The science of probiotics for pain (is very, very limited)

I won’t be able to cite much evidence on this topic, because very few probiotics trials are relevant to pain.

There is some research on probiotics for treating rheumatoid arthritis, which might be relevant to other common painful problems. If probiotics can calm down the 800-lb gorilla of an inflammatory arthritis, it might also plausibly have an effect on back pain or fibromyalgia. But a 2017 review in Clin Rheumatol was a classic more-study-needed paper: a bit of a signal in the noise (a common inflammatory biomarker was reduced), but clinically? Meh! Probiotics didn’t actually affect the disease.9 In 2022, a review in Nutrients wasn’t even really in the “promising” category:10

Probiotic supplementation might decrease RA activity with a moderate decrease effect on CRP, but lack of evidence and studies' heterogeneity [apples-to-oranges data] do not allow us to propose them to patients with inflammatory arthritis to control their disease.

Meanwhile, a prominent and authoritiative website says, “If you have an inflammatory type of arthritis, probiotics may be especially important”! That “may be” is doing an awful lot of heavy lifting there. 🙄

Probiotics side effects and harms

The probiotics arm of the supplements industry seems as premature as anything I’ve ever seen in this business: a commercial empire rapidly grown from one seed of truth. It’s an obvious “gold rush” to sell probiotics to consumers for every imaginable condition. And we all know that gold rushes can get a bit ruthless and fuel all kinds of shenanigans.

It’s problematic even if we assume that the products all contain what they say they contain, which hardly seems like a safe bet in that barely-regulated industry.11

Remember, these are bacteria, and they can grow out of control and become an infection like any other organism. It’s not likely, but it’s certainly possible.

And bacteria also poop chemicals! Chemicals that may be toxic or just kind of biochemically random. Your microbiome is basically a drug factory. Bacteria produce all kinds of compounds, and that is a major reason why it is relevant to our general health, but that sword has another edge.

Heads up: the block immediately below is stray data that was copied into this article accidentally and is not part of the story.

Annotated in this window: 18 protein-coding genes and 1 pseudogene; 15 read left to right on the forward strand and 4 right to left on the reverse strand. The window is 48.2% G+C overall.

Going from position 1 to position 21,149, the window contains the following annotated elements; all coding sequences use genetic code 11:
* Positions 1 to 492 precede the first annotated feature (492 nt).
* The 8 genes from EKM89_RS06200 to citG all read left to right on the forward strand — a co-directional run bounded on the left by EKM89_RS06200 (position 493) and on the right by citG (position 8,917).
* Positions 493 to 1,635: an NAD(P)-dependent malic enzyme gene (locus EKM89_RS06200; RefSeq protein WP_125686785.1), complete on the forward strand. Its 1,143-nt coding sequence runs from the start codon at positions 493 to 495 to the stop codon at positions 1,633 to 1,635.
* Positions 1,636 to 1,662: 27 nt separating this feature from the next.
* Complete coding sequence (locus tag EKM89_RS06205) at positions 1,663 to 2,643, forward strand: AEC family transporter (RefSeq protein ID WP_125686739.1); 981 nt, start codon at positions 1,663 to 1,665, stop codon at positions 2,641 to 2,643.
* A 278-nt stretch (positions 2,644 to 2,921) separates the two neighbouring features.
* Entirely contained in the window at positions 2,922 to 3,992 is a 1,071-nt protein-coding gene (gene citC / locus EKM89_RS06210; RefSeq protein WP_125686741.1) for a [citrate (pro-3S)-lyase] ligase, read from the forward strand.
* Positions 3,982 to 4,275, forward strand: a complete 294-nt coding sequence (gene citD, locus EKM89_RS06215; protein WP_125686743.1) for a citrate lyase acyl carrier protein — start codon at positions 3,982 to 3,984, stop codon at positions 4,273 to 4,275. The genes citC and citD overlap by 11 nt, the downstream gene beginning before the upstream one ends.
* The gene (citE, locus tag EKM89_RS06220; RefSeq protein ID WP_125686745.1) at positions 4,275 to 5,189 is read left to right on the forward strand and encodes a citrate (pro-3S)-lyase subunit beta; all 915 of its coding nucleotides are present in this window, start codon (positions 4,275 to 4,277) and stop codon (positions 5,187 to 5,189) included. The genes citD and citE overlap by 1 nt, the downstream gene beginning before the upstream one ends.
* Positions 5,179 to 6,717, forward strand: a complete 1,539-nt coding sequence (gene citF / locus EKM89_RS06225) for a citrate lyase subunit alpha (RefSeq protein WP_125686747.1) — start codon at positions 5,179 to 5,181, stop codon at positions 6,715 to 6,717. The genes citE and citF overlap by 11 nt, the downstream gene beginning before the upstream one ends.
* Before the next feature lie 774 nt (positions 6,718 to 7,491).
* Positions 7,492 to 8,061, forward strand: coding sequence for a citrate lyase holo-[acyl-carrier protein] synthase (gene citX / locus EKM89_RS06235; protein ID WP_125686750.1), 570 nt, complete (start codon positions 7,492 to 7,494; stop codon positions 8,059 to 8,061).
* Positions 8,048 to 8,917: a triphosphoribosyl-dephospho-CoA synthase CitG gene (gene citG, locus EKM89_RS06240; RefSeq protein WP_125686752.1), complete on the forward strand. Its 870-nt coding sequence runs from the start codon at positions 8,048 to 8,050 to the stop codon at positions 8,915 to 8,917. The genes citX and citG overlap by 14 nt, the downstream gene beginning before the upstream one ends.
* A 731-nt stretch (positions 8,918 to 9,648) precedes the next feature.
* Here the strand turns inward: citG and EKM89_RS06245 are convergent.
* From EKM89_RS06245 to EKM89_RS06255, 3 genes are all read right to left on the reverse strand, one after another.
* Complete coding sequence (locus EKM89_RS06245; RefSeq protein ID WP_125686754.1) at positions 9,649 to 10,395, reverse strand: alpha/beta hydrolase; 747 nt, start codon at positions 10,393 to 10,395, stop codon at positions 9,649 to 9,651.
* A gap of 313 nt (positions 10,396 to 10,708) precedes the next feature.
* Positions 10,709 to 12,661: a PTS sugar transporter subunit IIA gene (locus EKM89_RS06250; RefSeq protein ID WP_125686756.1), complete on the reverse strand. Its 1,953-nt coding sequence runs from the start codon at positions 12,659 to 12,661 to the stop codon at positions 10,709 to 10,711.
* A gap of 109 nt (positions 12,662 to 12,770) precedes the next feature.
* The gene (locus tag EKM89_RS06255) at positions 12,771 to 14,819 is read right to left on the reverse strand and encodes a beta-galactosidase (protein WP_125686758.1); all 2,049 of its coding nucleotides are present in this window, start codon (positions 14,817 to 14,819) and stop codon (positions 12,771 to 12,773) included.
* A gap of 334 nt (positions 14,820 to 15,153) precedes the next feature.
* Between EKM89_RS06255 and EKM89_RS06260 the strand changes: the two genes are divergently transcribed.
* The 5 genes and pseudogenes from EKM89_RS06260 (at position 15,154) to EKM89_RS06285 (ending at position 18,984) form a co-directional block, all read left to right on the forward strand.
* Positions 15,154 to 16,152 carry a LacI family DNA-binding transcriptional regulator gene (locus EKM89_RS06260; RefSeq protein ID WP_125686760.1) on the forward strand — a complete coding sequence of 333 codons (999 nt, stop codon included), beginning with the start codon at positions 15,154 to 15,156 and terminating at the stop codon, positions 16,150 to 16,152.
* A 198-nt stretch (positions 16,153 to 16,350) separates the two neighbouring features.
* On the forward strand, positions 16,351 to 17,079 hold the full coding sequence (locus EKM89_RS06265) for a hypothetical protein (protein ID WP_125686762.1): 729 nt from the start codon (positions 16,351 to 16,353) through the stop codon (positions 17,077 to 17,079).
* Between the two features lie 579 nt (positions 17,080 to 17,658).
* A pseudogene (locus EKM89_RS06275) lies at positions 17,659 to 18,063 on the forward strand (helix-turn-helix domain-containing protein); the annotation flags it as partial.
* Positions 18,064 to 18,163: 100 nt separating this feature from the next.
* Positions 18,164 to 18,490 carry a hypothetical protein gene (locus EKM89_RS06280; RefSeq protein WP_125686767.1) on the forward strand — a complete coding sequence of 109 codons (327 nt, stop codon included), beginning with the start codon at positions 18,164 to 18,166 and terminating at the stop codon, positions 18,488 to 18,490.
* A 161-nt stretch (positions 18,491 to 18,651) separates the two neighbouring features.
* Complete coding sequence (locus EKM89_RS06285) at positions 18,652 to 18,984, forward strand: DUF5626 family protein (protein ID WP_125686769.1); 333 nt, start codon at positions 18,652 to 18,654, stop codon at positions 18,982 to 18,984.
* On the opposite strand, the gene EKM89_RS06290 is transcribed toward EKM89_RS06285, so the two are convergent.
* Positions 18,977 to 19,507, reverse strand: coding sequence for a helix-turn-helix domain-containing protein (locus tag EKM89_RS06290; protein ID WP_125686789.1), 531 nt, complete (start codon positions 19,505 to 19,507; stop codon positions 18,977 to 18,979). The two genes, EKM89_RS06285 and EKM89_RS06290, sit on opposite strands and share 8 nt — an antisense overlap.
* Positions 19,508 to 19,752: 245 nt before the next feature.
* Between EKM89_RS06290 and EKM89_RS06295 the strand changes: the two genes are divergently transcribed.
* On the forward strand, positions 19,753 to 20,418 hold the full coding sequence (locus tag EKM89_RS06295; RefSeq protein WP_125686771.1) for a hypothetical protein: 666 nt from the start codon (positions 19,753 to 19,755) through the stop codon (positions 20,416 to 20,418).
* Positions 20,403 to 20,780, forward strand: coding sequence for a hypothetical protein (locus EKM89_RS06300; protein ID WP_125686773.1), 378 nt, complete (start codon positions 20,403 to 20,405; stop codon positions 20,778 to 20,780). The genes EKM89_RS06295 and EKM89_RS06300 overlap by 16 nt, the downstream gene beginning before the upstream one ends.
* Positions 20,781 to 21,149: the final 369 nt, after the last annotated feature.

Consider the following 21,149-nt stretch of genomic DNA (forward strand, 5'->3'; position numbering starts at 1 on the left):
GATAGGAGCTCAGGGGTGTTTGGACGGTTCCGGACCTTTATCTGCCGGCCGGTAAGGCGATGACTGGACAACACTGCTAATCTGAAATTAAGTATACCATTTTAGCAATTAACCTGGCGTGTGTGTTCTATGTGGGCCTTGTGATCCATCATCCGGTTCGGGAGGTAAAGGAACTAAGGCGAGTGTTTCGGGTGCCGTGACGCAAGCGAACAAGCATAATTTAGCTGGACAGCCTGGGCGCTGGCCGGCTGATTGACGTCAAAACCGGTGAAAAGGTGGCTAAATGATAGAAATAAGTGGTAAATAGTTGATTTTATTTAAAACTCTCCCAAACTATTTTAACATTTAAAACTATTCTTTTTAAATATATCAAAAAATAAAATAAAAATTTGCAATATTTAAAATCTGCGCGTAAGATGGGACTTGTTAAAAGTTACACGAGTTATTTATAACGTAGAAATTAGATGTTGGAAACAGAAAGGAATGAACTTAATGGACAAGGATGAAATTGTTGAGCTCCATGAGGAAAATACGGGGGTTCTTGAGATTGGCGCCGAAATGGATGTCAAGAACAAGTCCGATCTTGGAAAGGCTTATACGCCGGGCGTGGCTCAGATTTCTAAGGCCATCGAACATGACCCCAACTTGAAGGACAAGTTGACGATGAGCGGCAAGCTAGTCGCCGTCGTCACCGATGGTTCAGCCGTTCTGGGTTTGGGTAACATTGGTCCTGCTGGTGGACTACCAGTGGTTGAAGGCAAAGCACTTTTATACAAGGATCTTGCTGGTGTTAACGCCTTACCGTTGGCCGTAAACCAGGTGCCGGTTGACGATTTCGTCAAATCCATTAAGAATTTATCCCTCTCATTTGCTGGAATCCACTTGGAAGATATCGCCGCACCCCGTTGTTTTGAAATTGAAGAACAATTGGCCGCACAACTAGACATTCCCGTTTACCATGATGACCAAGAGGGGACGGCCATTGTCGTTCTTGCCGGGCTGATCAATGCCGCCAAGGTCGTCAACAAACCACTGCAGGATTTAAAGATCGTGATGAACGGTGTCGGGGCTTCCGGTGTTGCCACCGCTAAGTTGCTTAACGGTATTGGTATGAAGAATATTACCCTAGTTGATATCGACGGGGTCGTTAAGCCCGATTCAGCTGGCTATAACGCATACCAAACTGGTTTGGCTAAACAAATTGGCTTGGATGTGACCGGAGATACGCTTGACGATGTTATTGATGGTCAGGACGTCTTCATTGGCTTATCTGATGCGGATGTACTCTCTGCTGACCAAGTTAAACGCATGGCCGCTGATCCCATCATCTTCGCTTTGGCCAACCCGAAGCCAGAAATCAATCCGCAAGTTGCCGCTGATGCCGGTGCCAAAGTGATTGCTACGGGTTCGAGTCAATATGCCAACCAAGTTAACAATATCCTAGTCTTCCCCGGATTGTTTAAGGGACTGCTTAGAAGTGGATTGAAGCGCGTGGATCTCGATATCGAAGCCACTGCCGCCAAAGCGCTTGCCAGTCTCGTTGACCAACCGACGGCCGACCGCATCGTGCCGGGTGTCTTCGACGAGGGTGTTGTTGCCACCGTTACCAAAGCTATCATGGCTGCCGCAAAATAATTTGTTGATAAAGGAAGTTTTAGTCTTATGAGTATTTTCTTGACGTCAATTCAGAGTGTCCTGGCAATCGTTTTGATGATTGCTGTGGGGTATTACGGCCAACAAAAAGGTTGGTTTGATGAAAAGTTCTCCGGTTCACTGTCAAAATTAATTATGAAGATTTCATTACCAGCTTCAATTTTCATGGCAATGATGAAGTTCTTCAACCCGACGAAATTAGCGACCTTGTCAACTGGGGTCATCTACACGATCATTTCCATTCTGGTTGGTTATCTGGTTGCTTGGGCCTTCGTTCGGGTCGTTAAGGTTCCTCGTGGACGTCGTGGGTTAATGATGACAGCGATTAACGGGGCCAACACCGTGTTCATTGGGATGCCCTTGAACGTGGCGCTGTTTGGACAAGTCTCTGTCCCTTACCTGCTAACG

Infusions of various common gut bacteria are unlikely to be a serious problem — there’s no known public health disaster unfolding — but on the other hand the supplements industry is also hard at work “innovating” and producing new products with new claims. Quality control could slip.

Reckless overdosing is also a risk. “More is better” thinking is pervasive in healthcare, and plenty of people have made this mistake. I’ve gotten one reader anecdote about excessive probiotics just causing substantial diarrhea, rather than helping IBS.

Probiotics bottom lines

Significant harm from probiotics may be unlikely, but so is significant benefit for most pain patients. I see no specific scientific reason to think that probiotics are going to be useful for patients with any kind of chronic pain (other than irritable bowel syndrome).

Meanwhile, there are clearly safer (and probably cheaper) alternatives, such as live foods (e.g. yogurt, kefir) or even just a substantial diversification of diet.

But I can also see good scientific reasons for some patients to try them — ideally favouring simpler products from well-known brands (which have more to lose from a product disaster). The links between gut health and inflammatory diseases are compelling, and the fairly strong promising-ness of the general research is enough to justify cautious experimentation when the stakes are high.

Notes

  1. Sender R, Fuchs S, Milo R. Revised Estimates for the Number of Human and Bacteria Cells in the Body. PLoS Biol. 2016 08;14(8):e1002533. PubMed #27541692 ❐ PainSci #52035 ❐